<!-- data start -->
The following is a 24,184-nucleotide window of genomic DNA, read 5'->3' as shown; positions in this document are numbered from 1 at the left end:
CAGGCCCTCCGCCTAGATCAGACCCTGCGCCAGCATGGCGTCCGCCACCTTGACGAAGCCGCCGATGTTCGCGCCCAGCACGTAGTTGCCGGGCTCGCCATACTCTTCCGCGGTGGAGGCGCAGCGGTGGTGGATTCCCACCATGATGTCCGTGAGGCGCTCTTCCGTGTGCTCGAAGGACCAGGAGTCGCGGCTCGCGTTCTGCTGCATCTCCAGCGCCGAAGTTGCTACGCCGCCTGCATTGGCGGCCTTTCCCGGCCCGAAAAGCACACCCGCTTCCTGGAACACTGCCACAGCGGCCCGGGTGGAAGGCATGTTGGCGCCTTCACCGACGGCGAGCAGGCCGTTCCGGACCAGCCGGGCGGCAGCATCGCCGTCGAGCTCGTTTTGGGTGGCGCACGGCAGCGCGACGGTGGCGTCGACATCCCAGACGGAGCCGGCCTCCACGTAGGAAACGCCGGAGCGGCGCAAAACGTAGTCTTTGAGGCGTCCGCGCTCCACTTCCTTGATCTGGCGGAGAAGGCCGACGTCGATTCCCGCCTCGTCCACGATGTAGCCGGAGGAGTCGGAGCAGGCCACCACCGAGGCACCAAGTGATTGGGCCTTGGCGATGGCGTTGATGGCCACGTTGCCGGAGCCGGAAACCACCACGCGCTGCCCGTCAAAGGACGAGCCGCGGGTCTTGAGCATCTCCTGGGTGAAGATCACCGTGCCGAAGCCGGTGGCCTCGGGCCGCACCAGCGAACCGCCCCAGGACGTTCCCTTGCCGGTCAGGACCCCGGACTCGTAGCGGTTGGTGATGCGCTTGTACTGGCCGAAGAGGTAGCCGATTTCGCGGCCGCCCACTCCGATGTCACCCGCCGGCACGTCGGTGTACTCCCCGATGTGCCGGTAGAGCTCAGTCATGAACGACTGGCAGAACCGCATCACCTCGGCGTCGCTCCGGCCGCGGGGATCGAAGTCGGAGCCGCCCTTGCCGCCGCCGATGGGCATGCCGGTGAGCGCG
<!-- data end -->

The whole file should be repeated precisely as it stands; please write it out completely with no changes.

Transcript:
The following is a 24,184-nucleotide window of genomic DNA, read 5'->3' as shown; positions in this document are numbered from 1 at the left end:
CAGGCCCTCCGCCTAGATCAGACCCTGCGCCAGCATGGCGTCCGCCACCTTGACGAAGCCGCCGATGTTCGCGCCCAGCACGTAGTTGCCGGGCTCGCCATACTCTTCCGCGGTGGAGGCGCAGCGGTGGTGGATTCCCACCATGATGTCCGTGAGGCGCTCTTCCGTGTGCTCGAAGGACCAGGAGTCGCGGCTCGCGTTCTGCTGCATCTCCAGCGCCGAAGTTGCTACGCCGCCTGCATTGGCGGCCTTTCCCGGCCCGAAAAGCACACCCGCTTCCTGGAACACTGCCACAGCGGCCCGGGTGGAAGGCATGTTGGCGCCTTCACCGACGGCGAGCAGGCCGTTCCGGACCAGCCGGGCGGCAGCATCGCCGTCGAGCTCGTTTTGGGTGGCGCACGGCAGCGCGACGGTGGCGTCGACATCCCAGACGGAGCCGGCCTCCACGTAGGAAACGCCGGAGCGGCGCAAAACGTAGTCTTTGAGGCGTCCGCGCTCCACTTCCTTGATCTGGCGGAGAAGGCCGACGTCGATTCCCGCCTCGTCCACGATGTAGCCGGAGGAGTCGGAGCAGGCCACCACCGAGGCACCAAGTGATTGGGCCTTGGCGATGGCGTTGATGGCCACGTTGCCGGAGCCGGAAACCACCACGCGCTGCCCGTCAAAGGACGAGCCGCGGGTCTTGAGCATCTCCTGGGTGAAGATCACCGTGCCGAAGCCGGTGGCCTCGGGCCGCACCAGCGAACCGCCCCAGGACGTTCCCTTGCCGGTCAGGACCCCGGACTCGTAGCGGTTGGTGATGCGCTTGTACTGGCCGAAGAGGTAGCCGATTTCGCGGCCGCCCACTCCGATGTCACCCGCCGGCACGTCGGTGTACTCCCCGATGTGCCGGTAGAGCTCAGTCATGAACGACTGGCAGAACCGCATCACCTCGGCGTCGCTCCGGCCGCGGGGATCGAAGTCGGAGCCGCCCTTGCCGCCGCCGATGGGCATGCCGGTGAGCGCG